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Discovery reveals how bacteria distinguish harmful vs. helpful viruses

Discovery reveals how bacteria distinguish harmful vs. helpful viruses

When they are not busy attacking us, germs go after each other. But when viruses invade bacteria, it doesn't always spell disaster for the infected microbes: Sometimes viruses actually carry helpful genes that a bacterium can harness to, say, expand its diet or better attack its own hosts.

Why sibling stars look alike: Early, fast mixing in star-birth clouds

Why sibling stars look alike: Early, fast mixing in star-birth clouds

In other runs of the simulation, Krumholz and Feng observed that even clouds that do not turn much of their gas into stars—as the Sun's parent cloud probably didn't—still produce stars with nearly-identical abundances. "We've provided the missing physical explanation of how and why chemical mixing works, and shown convincingly that the chemical mixing process is very general and rapid even in an environment which did not yield a star cluster, like the one where the Sun must have formed," said Krumholz.

Mixing in star-forming clouds explains why sibling stars look alike

Mixing in star-forming clouds explains why sibling stars look alike

Krumholz and UC Santa Cruz graduate student Yi Feng used supercomputers to simulate two streams of interstellar gas coming together to form a cloud that, over the course of a few million years, collapses under its own gravity to make a cluster of stars. Studies of interstellar gas show much greater variation in chemical abundances than is seen among stars within the same open star cluster. To represent this variation, the researchers added "tracer dyes" to the two gas streams in the simulations.

NASA sees Hurricane Cristobal racing through North Atlantic

NASA sees Hurricane Cristobal racing through North Atlantic

Satellite imagery shows Hurricane Cristobal racing through the North Atlantic on Friday, August 29 while losing its tropical characteristics. An image from NOAA's GOES-East satellite showed Cristobal headed south of Greenland. The previous day, NASA's TRMM satellite saw heavy rainfall occurring in the hurricane.

Astrophysicists report radioactive cobalt in supernova explosion

Astrophysicists report radioactive cobalt in supernova explosion

A group of astrophysicists, including researchers from MIPT, have detected the formation of radioactive cobalt during a supernova explosion, lending credence to a corresponding theory of supernova explosions. Details are given in the journal Nature, one of the most cited scientific publications in the world.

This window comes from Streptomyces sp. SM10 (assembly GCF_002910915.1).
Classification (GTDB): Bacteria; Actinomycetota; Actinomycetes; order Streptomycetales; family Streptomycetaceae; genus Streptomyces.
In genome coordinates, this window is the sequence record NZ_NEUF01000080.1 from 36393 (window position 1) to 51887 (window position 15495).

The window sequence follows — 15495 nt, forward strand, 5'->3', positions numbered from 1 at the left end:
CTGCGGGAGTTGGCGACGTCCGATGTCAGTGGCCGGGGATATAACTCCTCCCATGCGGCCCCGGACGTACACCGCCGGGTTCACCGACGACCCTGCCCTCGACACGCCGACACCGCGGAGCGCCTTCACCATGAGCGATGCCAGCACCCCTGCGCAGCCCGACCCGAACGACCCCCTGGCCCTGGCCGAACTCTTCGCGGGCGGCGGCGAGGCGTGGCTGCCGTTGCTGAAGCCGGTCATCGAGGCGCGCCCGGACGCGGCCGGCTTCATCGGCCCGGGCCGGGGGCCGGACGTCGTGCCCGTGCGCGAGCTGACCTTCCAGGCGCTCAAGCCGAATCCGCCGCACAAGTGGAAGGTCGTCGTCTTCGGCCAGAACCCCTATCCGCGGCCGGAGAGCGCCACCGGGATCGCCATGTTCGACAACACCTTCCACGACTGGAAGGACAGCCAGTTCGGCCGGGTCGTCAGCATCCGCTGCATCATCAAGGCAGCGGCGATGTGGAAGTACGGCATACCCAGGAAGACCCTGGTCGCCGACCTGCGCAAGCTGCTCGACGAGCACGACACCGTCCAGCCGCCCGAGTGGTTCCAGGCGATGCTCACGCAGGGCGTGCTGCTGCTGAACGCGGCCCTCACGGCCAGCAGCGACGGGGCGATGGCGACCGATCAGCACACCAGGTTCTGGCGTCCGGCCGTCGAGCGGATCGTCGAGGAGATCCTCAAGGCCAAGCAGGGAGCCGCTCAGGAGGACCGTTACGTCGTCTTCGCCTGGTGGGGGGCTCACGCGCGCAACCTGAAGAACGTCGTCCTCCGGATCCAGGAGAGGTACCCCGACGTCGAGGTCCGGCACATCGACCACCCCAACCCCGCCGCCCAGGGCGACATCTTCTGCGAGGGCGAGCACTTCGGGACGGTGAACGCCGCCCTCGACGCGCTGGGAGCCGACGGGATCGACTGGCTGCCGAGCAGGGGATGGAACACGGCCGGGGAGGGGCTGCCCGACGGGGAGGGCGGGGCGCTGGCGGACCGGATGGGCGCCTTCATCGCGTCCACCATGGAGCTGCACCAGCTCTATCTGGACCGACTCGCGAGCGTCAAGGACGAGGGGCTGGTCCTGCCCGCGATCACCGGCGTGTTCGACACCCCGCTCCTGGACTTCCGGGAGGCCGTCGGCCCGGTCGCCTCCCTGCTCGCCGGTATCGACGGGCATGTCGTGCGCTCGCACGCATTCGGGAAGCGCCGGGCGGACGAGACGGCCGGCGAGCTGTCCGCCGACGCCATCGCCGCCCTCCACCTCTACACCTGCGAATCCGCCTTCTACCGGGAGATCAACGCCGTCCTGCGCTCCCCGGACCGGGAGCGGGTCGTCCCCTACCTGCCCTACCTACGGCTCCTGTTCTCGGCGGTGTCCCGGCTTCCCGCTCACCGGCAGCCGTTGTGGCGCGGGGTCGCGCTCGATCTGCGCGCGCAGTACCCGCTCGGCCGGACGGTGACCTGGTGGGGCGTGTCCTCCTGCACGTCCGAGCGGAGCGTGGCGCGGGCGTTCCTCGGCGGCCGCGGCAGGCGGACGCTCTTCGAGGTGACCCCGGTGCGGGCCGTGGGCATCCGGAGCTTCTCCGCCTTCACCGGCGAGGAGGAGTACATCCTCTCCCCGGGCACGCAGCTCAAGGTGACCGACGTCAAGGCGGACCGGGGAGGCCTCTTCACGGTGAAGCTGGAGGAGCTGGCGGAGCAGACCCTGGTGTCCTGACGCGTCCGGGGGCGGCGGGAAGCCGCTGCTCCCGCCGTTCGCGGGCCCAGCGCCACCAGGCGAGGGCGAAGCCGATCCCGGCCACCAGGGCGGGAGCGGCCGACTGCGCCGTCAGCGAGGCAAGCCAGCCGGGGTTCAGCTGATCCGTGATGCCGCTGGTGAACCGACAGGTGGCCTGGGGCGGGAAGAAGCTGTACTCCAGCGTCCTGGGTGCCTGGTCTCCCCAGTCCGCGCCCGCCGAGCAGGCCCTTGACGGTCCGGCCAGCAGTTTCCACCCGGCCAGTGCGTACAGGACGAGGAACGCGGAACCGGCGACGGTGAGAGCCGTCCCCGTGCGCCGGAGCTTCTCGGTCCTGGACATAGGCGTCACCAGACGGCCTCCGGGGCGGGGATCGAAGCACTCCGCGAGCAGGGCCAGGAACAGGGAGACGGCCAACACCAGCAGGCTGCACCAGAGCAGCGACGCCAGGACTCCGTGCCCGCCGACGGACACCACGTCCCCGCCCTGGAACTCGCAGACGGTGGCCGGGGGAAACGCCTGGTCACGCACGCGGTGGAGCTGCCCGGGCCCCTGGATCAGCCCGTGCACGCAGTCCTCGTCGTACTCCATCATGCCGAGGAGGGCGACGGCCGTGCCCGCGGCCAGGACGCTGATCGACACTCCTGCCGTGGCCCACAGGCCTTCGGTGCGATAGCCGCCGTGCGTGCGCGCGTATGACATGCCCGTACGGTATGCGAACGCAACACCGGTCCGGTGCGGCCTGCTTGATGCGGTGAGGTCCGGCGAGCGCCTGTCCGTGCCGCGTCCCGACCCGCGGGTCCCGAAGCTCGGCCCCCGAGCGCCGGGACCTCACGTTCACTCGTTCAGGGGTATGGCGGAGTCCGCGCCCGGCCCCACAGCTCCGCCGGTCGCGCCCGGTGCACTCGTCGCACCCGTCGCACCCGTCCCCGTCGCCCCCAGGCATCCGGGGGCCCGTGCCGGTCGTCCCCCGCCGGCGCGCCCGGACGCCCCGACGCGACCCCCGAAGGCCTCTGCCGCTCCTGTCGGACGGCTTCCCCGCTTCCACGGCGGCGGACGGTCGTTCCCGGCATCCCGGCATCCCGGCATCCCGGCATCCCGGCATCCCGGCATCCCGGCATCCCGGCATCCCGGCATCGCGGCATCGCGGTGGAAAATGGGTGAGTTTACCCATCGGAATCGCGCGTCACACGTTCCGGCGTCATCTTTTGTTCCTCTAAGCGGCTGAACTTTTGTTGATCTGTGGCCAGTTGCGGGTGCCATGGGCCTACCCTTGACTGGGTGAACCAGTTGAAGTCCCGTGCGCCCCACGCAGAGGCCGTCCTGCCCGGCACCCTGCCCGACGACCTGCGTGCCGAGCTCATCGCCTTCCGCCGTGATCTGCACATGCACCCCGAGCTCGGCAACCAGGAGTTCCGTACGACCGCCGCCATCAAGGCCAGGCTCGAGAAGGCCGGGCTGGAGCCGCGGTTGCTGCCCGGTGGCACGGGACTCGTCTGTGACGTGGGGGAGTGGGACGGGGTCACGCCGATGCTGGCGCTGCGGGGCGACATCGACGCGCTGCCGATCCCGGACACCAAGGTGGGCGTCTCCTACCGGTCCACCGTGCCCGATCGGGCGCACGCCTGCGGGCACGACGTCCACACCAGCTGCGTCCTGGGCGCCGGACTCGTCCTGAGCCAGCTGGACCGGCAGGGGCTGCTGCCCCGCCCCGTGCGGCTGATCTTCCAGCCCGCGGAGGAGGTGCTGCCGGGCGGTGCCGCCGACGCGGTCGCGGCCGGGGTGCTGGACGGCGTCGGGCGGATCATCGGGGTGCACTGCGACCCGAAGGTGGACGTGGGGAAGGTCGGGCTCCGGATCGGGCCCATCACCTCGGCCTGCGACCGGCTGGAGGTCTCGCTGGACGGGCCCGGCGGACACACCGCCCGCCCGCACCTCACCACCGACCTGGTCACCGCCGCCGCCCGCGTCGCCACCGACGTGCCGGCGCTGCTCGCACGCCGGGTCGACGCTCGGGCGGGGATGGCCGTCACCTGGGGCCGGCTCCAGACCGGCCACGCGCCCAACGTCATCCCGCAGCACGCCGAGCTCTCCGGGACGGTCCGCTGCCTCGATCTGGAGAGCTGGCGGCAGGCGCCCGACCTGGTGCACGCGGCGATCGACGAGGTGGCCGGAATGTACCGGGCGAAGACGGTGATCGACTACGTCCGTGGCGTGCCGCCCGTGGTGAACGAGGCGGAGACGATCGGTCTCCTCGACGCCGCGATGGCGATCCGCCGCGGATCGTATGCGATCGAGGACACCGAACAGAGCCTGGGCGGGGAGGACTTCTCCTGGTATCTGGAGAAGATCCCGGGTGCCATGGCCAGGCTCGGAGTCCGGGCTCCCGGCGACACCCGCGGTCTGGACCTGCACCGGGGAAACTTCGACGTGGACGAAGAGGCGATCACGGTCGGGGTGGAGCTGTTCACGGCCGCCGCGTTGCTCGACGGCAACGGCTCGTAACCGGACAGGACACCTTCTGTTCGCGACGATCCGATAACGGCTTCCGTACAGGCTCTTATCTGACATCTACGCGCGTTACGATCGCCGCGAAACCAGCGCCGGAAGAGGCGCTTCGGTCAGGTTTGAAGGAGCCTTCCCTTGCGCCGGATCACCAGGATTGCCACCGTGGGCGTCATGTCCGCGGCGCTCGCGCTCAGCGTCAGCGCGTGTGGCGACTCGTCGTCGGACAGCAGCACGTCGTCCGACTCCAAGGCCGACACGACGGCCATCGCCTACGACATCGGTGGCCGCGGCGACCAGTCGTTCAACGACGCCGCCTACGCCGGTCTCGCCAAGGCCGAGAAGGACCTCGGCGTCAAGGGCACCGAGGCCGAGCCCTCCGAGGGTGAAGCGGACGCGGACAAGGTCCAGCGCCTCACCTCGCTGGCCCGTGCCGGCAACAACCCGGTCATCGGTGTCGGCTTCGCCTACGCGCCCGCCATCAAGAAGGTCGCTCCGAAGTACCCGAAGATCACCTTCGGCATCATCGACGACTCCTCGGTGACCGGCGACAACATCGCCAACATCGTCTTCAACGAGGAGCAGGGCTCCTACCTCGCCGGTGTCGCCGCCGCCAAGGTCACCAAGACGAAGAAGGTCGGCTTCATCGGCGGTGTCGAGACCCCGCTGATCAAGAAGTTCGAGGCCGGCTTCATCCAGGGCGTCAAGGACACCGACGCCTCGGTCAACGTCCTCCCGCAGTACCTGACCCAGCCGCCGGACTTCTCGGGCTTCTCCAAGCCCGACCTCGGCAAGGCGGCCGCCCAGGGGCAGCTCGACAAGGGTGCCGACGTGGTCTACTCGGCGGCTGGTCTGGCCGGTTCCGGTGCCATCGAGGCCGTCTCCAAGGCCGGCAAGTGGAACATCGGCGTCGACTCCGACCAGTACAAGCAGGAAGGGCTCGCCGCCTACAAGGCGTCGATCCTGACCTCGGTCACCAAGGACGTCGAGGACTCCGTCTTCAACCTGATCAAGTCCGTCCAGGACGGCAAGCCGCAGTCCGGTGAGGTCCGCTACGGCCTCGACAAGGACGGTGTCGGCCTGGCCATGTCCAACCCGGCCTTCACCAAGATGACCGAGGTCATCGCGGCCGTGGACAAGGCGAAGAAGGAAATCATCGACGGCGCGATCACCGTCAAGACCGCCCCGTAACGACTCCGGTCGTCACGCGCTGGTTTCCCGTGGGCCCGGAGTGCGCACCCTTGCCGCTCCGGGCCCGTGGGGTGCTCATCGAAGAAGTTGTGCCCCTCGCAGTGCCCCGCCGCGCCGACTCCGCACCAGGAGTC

Researchers use NASA and other data to look into the heart of a solar storm

Researchers use NASA and other data to look into the heart of a solar storm

A space weather storm from the sun engulfed our planet on Jan. 21, 2005. The event got its start on Jan. 20, when a cloud of solar material, a coronal mass ejection or CME, burst off the sun and headed toward Earth. When it arrived at our planet, the ring current and radiation belts surrounding Earth swelled with extra particles, while the aurora persisted for six hours. Both of these are usually signs of a very large storm – indeed, this was one of the largest outpouring of solar protons ever monitored from the sun.

Doctor revalidation needs to address 7 key issues for success, claims report

New research launched today, 1st September 2014, has concluded that there are seven key issues that need to be addressed to ensure the future success of doctor revalidation, the most profound revision in medical regulation since the Medical Act of 1858.

New method predicts optimal number and location of AEDs

Barcelona, Spain – Saturday 30 August 2014: A new method to predict the optimal number and location of automated external defibrillators (AEDs) was presented at ESC Congress today by Dr Benjamin Dahan from France. According to the predictive method, Paris needs 350 AEDs located in public places for optimal prevention of out of hospital cardiac arrest (OHCA).

Mysteries of space dust revealed

The first analysis of space dust collected by a special collector onboard NASA's Stardust mission and sent back to Earth for study in 2006 suggests the tiny specks open a door to studying the origins of the solar system and possibly the origin of life itself.

A VA exit strategy

LEBANON, NH ­– As the federal government plans its exit strategy from the war, now may be the time for it to rethink its role in providing health care to veterans, says a Perspective piece in the New England Journal of Medicine.